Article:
Featured Research

from universities, journals, and other organizations

Researchers Probe How Microbes Speed Up Acid Production At Mining Sites

Date:
December 15, 2003
Source:
Stanford University
Summary:
Microbes are everywhere, but when they are in mined soils, they react with the mineral pyrite to speed up acidification of mine run-off water. Scientists have been trying to understand the chemistry behind this process that eventually leads to widespread acidification of water bodies and deposition of heavy metals.

Microbes are everywhere, but when they are in mined soils, they react with the mineral pyrite to speed up acidification of mine run-off water. Scientists have been trying to understand the chemistry behind this process that eventually leads to widespread acidification of water bodies and deposition of heavy metals. What a new study has found seems to defy the laws of chemistry: microbes react with the pyrite surface, coating it with chemicals that would be expected to hinder further reactions. Despite the formation of such coatings, however, microbe-mediated reactions occur tens of thousands of times faster than when no microbes are present.

''That's a puzzle,'' said Alfred Spormann, a co-principal investigator on the study. ''This changed surface chemistry should slow down the microbial oxidation but it doesn't.''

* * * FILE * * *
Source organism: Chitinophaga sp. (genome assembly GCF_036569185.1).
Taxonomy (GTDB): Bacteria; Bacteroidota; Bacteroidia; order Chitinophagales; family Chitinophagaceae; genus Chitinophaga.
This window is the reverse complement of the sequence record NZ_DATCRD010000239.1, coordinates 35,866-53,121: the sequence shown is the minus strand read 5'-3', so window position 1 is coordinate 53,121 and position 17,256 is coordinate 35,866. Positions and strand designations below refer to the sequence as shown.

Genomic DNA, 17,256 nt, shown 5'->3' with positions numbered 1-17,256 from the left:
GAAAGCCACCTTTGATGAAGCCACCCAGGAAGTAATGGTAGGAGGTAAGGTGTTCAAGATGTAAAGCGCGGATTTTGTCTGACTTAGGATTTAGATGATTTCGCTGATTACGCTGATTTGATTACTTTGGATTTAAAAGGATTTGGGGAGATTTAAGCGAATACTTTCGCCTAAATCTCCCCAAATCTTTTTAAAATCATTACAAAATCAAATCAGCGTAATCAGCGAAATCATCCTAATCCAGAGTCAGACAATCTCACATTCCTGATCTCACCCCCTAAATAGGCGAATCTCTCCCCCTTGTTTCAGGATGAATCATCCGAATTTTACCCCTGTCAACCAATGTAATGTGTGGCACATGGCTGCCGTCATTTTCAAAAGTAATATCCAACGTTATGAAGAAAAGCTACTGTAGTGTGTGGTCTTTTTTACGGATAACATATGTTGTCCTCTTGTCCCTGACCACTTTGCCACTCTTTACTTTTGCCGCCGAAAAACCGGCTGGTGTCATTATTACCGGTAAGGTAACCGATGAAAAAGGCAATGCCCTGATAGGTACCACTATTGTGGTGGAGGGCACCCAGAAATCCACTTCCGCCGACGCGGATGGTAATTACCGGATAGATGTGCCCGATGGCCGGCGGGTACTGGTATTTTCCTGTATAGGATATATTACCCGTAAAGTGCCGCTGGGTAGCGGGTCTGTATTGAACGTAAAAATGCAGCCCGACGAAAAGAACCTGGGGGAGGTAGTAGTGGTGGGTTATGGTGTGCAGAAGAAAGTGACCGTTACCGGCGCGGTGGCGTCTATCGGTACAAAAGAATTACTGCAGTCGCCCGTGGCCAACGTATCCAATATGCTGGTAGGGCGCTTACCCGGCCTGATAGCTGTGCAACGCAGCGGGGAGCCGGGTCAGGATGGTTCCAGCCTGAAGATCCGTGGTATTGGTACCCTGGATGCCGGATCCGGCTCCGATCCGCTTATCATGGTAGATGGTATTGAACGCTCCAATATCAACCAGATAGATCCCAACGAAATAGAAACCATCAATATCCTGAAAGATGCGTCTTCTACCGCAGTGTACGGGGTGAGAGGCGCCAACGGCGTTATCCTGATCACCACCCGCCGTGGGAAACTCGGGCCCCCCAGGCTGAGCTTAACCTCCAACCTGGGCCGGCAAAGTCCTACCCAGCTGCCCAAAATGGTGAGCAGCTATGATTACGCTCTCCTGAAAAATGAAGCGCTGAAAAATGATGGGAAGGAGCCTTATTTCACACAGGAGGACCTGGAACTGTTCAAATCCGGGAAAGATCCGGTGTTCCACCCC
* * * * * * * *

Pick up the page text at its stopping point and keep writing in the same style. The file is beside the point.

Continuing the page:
The collaborative study was led by co-principal investigators Scott Fendorf, Gordon Brown and Spormann at Stanford. Dartmouth Assistant Professor Benjamin Bostick, Fendorf's former doctoral student who coordinated the research effort, will present the group's findings Thursday, Dec. 11 at this year's San Francisco meeting of the American Geophysical Union (AGU). The AGU is an international scientific society with more than 35,000 members dedicated to advancing the understanding of Earth and its environment.

In mines, oxygen from the air initiates chemical reactions with pyrite, also known as fool's gold. Microbes subsequently react with the pyrite in cyclic processes that result in the rapid production of large amounts of sulfuric acid. The research team wanted to understand how the activity of the microorganisms controls the chemistry on mineral surfaces, and how that chemistry, in turn, controls the activity of the microorganisms. Specifically, they wanted to find out what kinds of iron species and precipitates can be found on microbe-treated pyrite surfaces.

The researchers grew the bacteria Thiobacillus ferrooxidans and Thiobacillus thiooxidans, forcing them to ''eat'' iron or sulfur, the elements that make up pyrite. They examined the products of metabolism using surface-sensitive photoelectron spectroscopy and X-ray absorption spectroscopy. The results give a molecular view of how microbes change the form of the mineral. The bacteria produced surface coatings made up of iron sulfate and the iron oxide goethite. Also, different metabolism products formed when both types of bacteria were studied together compared to when only one type was used. The amount of oxidation produced by the mixed species was not additive compared to oxidation by individual species, however. ''The projects show that there is a fundamental difference between how one organism carries out a process and how a group does so,'' said Bostick.

This study is a continuation of a pioneering molecular-level study by the same team, looking at how heavy metal contaminants partition between a biofilm and a metal surface. The researchers found then that surface type and metal concentration affect the distribution of the metal and the types of products formed.